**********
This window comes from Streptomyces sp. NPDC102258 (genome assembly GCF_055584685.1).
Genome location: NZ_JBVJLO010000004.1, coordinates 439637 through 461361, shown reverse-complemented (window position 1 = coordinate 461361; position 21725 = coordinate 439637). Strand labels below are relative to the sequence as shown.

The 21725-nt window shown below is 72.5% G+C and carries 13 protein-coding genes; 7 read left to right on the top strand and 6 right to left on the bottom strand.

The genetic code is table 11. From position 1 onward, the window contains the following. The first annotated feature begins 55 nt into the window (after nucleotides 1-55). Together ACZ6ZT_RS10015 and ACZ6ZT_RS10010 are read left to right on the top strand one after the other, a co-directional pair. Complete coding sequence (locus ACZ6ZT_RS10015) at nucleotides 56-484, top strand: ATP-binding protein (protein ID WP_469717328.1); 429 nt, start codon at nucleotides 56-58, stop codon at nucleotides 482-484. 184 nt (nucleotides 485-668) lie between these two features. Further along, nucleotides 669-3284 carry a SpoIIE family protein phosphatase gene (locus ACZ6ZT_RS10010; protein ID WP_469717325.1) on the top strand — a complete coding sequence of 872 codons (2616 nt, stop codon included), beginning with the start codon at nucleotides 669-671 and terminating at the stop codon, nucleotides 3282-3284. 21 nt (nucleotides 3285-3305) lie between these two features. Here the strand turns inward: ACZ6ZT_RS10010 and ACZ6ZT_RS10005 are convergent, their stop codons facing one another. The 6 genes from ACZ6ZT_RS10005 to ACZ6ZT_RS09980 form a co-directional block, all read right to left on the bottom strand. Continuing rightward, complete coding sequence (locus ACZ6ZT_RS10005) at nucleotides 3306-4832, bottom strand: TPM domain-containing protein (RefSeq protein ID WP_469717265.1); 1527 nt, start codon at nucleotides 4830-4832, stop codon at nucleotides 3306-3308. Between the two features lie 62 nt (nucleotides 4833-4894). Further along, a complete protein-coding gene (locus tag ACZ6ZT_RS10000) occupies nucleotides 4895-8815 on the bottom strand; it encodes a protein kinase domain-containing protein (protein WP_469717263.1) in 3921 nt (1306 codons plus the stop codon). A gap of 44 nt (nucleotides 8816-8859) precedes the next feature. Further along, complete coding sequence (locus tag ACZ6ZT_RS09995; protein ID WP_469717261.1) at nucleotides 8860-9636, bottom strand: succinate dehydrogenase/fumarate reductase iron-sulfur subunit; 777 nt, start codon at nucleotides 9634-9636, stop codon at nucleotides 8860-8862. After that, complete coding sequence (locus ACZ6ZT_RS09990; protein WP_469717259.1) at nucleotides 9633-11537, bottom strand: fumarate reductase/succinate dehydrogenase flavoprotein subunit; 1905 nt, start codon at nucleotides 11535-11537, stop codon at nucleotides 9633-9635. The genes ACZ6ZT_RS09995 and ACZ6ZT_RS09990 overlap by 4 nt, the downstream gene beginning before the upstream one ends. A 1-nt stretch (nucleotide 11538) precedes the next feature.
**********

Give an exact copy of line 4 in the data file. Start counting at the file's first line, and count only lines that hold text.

The genetic code is table 11. From position 1 onward, the window contains the following. The first annotated feature begins 55 nt into the window (after nucleotides 1-55). Together ACZ6ZT_RS10015 and ACZ6ZT_RS10010 are read left to right on the top strand one after the other, a co-directional pair. Complete coding sequence (locus ACZ6ZT_RS10015) at nucleotides 56-484, top strand: ATP-binding protein (protein ID WP_469717328.1); 429 nt, start codon at nucleotides 56-58, stop codon at nucleotides 482-484. 184 nt (nucleotides 485-668) lie between these two features. Further along, nucleotides 669-3284 carry a SpoIIE family protein phosphatase gene (locus ACZ6ZT_RS10010; protein ID WP_469717325.1) on the top strand — a complete coding sequence of 872 codons (2616 nt, stop codon included), beginning with the start codon at nucleotides 669-671 and terminating at the stop codon, nucleotides 3282-3284. 21 nt (nucleotides 3285-3305) lie between these two features. Here the strand turns inward: ACZ6ZT_RS10010 and ACZ6ZT_RS10005 are convergent, their stop codons facing one another. The 6 genes from ACZ6ZT_RS10005 to ACZ6ZT_RS09980 form a co-directional block, all read right to left on the bottom strand. Continuing rightward, complete coding sequence (locus ACZ6ZT_RS10005) at nucleotides 3306-4832, bottom strand: TPM domain-containing protein (RefSeq protein ID WP_469717265.1); 1527 nt, start codon at nucleotides 4830-4832, stop codon at nucleotides 3306-3308. Between the two features lie 62 nt (nucleotides 4833-4894). Further along, a complete protein-coding gene (locus tag ACZ6ZT_RS10000) occupies nucleotides 4895-8815 on the bottom strand; it encodes a protein kinase domain-containing protein (protein WP_469717263.1) in 3921 nt (1306 codons plus the stop codon). A gap of 44 nt (nucleotides 8816-8859) precedes the next feature. Further along, complete coding sequence (locus tag ACZ6ZT_RS09995; protein ID WP_469717261.1) at nucleotides 8860-9636, bottom strand: succinate dehydrogenase/fumarate reductase iron-sulfur subunit; 777 nt, start codon at nucleotides 9634-9636, stop codon at nucleotides 8860-8862. After that, complete coding sequence (locus ACZ6ZT_RS09990; protein WP_469717259.1) at nucleotides 9633-11537, bottom strand: fumarate reductase/succinate dehydrogenase flavoprotein subunit; 1905 nt, start codon at nucleotides 11535-11537, stop codon at nucleotides 9633-9635. The genes ACZ6ZT_RS09995 and ACZ6ZT_RS09990 overlap by 4 nt, the downstream gene beginning before the upstream one ends. A 1-nt stretch (nucleotide 11538) precedes the next feature.